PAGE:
What SRR Learned from Student Feedback in Fall 2020
In November of 2020, the Student Rights & Responsibilities (SRR) surveyed enrolled students regarding their general knowledge about the following:
- The SRR office, generally.
- The Codes of Academic Integrity and Student Conduct.
- Experience with or other knowledge of the Code’s processes for addressing violations.
The purpose of the survey was to identify strategies for effective outreach and education and receive feedback on these topics.
We asked, "What's the purpose of SRR?"
Keyword responses included words that align with our mission like:
Responses lacked references to restorative justice, which is our office’s guiding philosophy. Thus, education about restorative justice was identified as an area for improvement.
We asked, “What do students know about the Codes and other key policies?”
We asked students if GW had any knowledge of the following:
- Code of Academic Integrity
- Code of Student Conduct
- Policy for notifying parents/guardians
- Medical amnesty policy
We learned that:
- Overwhelmingly, students were aware of the Codes of Academic Integrity and the Code of Student Conduct.
- A minority of students were aware of the following policies:
- The university generally notifies parents/guardians if an under-21 student is found in violation of the university alcohol and other drug policies.
- The university generally offers amnesty from student conduct outcomes for students’ first-time seeking medical attention following alcohol or drug use, even if that alcohol or drug use violated university policy. Amnesty does require the student to engage in educational responses.
This indicates that more outreach is necessary regarding parental notification and medial amnesty for alcohol or other drug use.
We asked, “How does students’ knowledge vary by academic year?”
First-year students had greater knowledge of specific policies, including regarding parent/guardian notification and Alcohol and Other Drug Medical Amnesty.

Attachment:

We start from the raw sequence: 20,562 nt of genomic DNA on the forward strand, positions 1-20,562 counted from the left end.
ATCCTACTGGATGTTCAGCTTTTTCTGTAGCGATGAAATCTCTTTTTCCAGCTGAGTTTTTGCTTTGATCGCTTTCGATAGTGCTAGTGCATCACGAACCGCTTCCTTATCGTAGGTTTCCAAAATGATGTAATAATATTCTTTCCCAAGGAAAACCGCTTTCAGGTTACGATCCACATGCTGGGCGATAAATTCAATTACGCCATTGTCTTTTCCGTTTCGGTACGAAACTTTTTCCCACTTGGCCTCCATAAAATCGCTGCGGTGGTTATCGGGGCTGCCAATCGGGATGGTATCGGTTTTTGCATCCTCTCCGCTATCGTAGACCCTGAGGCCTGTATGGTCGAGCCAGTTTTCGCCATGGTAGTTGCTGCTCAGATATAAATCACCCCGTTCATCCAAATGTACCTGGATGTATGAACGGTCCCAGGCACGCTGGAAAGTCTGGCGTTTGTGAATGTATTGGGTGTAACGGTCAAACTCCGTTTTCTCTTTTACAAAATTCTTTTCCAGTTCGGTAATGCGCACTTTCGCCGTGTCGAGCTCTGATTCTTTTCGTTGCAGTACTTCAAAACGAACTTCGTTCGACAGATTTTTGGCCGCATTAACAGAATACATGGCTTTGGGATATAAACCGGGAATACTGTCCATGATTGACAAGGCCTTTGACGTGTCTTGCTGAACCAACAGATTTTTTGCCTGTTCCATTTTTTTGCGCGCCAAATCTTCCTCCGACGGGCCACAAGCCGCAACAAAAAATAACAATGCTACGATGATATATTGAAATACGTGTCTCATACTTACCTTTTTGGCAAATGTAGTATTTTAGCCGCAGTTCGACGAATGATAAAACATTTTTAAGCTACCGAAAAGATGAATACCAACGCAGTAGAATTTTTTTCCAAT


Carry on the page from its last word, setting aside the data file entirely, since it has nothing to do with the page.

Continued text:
Other undergraduate students had greater knowledge of the Code of Student Conduct and the Code of Academic Integrity.
We anticipate this may have been due to increase orientation from SRR during Fall of 2020, and we hope to continue that moving forward.
We asked, “How does students’ knowledge change if they attend an SRR educational session?”
Unsurprisingly, students who reported having attended an SRR educational session indicate a greater awareness of the Codes and policies than those who did not.
This finding supported our continued partnerships and efforts to increase educational outreach.
We asked, “How do students perceive the student conduct process and how does that change depending upon year at GW?”
First-year students viewed the student conduct process more favorably, based on their average responses.
We asked, “Do students receive equal information from GW about the Code of Academic Integrity and the Code of Student Conduct?”
Many more students had learned about the Code of Academic Integrity than the Code of Student Conduct.
We asked, "From what sources do students receive information about the Codes?”
The data indicate that many students learn about the Code of Academic Integrity in their courses.
This indicates SRR will need to do more outreach regarding the Code of Student Conduct, and we have begun that through orientation modules and faculty partnerships.
The results also reinforced that orientation was an important source of information for students about the Codes.
So, what do we do next?
Starting this academic year and continuing into next, we plan to:
- Work with student leaders and campus partners to increase our outreach through presentations to the community.
- Partner with faculty to promote knowledge of the Code of Student Conduct and related policies, especially where they connect to students’ academic success.
- Explore ways to provide students with information throughout their time at GW in addition to orientation.
- Create sanctions that would encourage peer-to-peer education because students who experienced the student conduct process seemed to have more knowledge of student conduct than those who did not.
- Offer more restorative justice resources and options in the student conduct process.
- Administer the survey periodically. This will also help us evaluate how the pandemic academic year affected results.